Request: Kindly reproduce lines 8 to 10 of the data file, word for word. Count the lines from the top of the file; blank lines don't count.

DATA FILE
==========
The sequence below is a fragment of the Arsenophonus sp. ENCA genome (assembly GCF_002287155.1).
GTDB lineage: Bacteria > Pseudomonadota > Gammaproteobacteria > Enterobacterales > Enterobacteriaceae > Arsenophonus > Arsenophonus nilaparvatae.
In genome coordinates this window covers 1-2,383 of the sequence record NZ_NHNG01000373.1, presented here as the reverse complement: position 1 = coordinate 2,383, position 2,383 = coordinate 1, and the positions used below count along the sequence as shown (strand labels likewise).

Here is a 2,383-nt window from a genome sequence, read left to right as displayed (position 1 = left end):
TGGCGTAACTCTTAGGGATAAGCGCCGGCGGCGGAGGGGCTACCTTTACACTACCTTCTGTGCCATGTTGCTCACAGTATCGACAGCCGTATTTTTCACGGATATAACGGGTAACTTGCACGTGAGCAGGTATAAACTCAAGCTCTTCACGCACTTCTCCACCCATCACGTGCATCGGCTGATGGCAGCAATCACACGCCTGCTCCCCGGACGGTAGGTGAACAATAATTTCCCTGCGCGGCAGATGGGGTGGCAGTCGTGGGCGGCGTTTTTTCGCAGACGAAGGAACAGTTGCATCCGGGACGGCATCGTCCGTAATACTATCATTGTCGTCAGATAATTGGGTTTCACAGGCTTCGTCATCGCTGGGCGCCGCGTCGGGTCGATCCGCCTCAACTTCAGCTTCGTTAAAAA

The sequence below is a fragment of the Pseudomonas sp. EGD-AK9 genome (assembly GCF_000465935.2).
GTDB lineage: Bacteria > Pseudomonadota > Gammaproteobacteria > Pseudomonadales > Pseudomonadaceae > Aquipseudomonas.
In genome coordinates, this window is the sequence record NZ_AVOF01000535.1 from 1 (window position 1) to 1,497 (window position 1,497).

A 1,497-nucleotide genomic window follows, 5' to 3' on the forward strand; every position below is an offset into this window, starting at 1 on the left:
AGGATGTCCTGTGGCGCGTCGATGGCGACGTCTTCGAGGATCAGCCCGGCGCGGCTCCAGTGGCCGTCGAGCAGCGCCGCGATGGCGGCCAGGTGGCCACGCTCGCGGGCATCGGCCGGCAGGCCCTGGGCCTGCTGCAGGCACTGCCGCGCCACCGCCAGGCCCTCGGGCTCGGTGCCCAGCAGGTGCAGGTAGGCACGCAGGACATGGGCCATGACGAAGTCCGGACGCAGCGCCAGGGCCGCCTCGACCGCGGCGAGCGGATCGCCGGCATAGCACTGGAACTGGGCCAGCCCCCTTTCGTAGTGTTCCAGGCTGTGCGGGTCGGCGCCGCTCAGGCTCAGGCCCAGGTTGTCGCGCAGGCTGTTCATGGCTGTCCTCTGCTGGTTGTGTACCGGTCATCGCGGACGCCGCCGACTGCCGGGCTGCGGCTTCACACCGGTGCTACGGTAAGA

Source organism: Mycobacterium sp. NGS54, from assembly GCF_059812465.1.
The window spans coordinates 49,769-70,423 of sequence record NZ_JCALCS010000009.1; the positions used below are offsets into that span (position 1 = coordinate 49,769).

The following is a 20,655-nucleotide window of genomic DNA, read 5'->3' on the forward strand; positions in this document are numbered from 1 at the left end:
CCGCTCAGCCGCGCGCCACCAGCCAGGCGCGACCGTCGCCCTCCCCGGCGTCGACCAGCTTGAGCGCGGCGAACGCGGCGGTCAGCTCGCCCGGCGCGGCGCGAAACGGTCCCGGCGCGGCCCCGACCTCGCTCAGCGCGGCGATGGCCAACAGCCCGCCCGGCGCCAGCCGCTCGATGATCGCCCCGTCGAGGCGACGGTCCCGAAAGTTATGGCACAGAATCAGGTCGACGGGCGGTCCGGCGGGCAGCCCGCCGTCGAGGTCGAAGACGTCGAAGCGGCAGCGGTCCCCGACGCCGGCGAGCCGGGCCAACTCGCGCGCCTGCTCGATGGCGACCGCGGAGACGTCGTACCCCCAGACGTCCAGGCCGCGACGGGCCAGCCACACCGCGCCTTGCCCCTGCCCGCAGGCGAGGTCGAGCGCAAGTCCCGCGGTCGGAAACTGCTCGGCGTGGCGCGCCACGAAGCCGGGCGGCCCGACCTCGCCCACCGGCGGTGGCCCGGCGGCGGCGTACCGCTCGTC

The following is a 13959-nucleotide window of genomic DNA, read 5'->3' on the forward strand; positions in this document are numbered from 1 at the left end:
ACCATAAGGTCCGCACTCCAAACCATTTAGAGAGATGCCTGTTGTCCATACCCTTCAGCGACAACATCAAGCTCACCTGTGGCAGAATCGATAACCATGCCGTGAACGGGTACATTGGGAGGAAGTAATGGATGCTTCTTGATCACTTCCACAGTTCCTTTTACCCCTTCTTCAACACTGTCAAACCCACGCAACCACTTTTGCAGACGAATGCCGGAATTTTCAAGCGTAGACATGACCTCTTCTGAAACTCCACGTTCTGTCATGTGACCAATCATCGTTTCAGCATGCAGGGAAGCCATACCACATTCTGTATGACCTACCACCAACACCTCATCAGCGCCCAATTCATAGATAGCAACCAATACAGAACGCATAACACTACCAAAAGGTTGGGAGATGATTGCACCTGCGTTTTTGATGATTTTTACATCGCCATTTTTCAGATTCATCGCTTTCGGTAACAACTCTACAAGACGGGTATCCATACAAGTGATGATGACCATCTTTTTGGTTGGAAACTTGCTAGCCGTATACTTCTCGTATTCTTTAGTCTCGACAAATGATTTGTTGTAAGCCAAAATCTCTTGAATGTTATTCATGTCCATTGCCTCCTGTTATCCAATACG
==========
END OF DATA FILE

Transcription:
In genome coordinates, this window is the sequence record NZ_AVOF01000535.1 from 1 (window position 1) to 1,497 (window position 1,497).

A 1,497-nucleotide genomic window follows, 5' to 3' on the forward strand; every position below is an offset into this window, starting at 1 on the left:
AGGATGTCCTGTGGCGCGTCGATGGCGACGTCTTCGAGGATCAGCCCGGCGCGGCTCCAGTGGCCGTCGAGCAGCGCCGCGATGGCGGCCAGGTGGCCACGCTCGCGGGCATCGGCCGGCAGGCCCTGGGCCTGCTGCAGGCACTGCCGCGCCACCGCCAGGCCCTCGGGCTCGGTGCCCAGCAGGTGCAGGTAGGCACGCAGGACATGGGCCATGACGAAGTCCGGACGCAGCGCCAGGGCCGCCTCGACCGCGGCGAGCGGATCGCCGGCATAGCACTGGAACTGGGCCAGCCCCCTTTCGTAGTGTTCCAGGCTGTGCGGGTCGGCGCCGCTCAGGCTCAGGCCCAGGTTGTCGCGCAGGCTGTTCATGGCTGTCCTCTGCTGGTTGTGTACCGGTCATCGCGGACGCCGCCGACTGCCGGGCTGCGGCTTCACACCGGTGCTACGGTAAGA